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Eastern Elementary students, parents bid bus driver farewell

July 08, 2008|By JANET HEIM

It was the last day Denny Norris was running his route as driver of Bus 350 before retirement. He got to the first stop on Suffolk Drive in The Hamptons at Brightwood and found no students.

At the second, third and fourth stops, he found the same thing.

While Norris thought it odd, he figured the parents must have driven their children to school on the last day since they had to clean out their lockers.

At the fifth and final stop, though, there they all were, including a few riders who had moved away and now rode different buses. Armed with colorful posters, cards and handwritten letters, the students and their parents had gathered to bid Norris farewell, as their beloved bus driver made his final morning pickup in their neighborhood.

When Norris picked up riders for Eastern Elementary, he said they were all wearing matching T-shirts with a photo of him on it.

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"It was really a surprise. The parents really went all out," said Norris, 65, who noted the bus was being retired as well.

It was a recognition for a bus driver well-liked and respected by both students and parents. Besides the usual wishes for a happy retirement, sentiments such as "Thanks so much for being an awesome bus driver to our girls," "I don't think I'll ever meet anyone as nice and thoughtful as you," "Thanks for driving me!" and "In my whole school career, you've been the only bus driver I've ever ridden with" were common.

Norris went above and beyond, although he's quick to pass off any attention to himself. He said when one of his riders was recognized in the newspaper, he would cut out the story and put it on their bus seat as a way of acknowledging their accomplishment.

"They like being recognized," Norris said.

For a while, Norris' wife of 46 years, Doris, rode his bus as a paid assistant for a rider who needed special help. That ended when Doris had a stroke a couple of years ago, also a factor in Denny Norris' decision to retire a second time.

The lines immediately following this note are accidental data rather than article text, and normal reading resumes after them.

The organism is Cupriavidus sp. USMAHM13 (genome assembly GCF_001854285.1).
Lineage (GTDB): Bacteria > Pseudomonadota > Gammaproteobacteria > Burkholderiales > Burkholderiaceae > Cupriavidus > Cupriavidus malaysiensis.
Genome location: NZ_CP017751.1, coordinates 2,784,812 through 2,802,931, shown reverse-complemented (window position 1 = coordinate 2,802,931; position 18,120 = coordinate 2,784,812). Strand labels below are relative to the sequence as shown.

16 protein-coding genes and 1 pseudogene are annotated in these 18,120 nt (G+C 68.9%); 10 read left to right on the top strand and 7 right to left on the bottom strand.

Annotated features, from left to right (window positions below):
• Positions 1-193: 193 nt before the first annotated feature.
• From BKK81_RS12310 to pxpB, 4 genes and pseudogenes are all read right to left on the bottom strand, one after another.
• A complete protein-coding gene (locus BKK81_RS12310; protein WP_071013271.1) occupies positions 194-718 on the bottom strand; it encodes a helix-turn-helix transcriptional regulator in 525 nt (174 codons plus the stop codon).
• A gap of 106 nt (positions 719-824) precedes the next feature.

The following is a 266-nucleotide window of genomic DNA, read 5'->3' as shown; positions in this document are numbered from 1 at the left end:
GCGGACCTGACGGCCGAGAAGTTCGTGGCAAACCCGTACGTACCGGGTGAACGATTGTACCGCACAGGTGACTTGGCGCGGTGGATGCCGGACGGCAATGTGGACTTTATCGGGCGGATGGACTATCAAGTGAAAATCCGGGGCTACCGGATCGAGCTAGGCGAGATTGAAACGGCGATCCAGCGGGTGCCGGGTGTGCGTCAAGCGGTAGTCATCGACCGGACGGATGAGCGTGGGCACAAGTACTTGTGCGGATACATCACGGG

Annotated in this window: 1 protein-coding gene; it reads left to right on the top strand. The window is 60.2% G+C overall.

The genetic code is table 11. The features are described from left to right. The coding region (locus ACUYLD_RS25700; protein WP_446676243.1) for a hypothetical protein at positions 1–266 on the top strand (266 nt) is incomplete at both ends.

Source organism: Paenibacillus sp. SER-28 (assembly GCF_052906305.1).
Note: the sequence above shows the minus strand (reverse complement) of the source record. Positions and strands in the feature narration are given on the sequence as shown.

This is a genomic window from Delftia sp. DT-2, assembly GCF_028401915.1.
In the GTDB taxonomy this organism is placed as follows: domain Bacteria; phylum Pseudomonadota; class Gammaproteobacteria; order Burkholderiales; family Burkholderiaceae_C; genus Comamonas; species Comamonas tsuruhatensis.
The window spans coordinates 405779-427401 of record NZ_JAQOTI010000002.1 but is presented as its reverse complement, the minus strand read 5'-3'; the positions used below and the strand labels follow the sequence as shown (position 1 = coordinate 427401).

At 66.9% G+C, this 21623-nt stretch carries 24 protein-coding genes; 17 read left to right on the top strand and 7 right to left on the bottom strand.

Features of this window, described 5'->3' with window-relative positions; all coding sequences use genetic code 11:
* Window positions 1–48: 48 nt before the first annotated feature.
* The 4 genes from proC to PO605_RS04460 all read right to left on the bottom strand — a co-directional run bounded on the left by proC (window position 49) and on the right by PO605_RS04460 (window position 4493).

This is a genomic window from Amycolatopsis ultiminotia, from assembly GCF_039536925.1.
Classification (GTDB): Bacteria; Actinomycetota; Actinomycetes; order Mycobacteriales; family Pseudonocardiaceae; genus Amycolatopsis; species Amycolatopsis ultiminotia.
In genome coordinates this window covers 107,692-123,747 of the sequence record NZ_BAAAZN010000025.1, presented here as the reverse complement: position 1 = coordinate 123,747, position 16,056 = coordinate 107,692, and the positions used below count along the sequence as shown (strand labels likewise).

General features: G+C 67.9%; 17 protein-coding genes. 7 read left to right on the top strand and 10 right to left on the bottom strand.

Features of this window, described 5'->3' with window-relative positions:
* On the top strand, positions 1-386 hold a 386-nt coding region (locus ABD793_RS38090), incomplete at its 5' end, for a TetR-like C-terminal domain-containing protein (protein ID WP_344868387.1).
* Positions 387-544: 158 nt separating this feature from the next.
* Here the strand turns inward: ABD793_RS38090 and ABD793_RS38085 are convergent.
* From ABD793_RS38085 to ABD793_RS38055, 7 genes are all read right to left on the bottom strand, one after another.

His first retirement came after 29 years of working at Eastalco Aluminum Co. as an equipment operator. After about six months, he got bored and applied to become a county school bus driver, which he has done for about nine years, he said.

He drove another route for about a year and a half, then bid on the route for Bus 350 when it opened. The route includes trips to Eastern Elementary and E. Russell Hicks Middle School, then a run to Funkstown and Emma K. Doub elementary schools.

Norris attributes his success to setting guidelines on the first day of school, as instructed. He said he had an understanding with the students on his bus, that there would be "no carrying on, no fighting" and that he wanted to be treated the way he treated them -- with respect.

"When you've got a bunch of good kids like we did, it's good," Norris said.

A native of Washington County, Norris grew up in the West End and graduated from South Hagerstown High School. The Norris' live in Spring Valley Wooded Estates.

They have three children, three grandchildren, one great-grandchild and a male Bichon Frise named Boomer.

Retirement plans include yardwork, family cookouts and traveling on their new "toy" a Stallion, a new trike motorcycle. They said theirs is the first one sold in Maryland, so they get lots of questions about it.

The couple recently traveled to Gatlinburg, Tenn., and hope to drive to Cape Cod and the Smoky Mountains. They also like to go for shorter rides with the GWRA Motorcycle Club in Greencastle, Pa.

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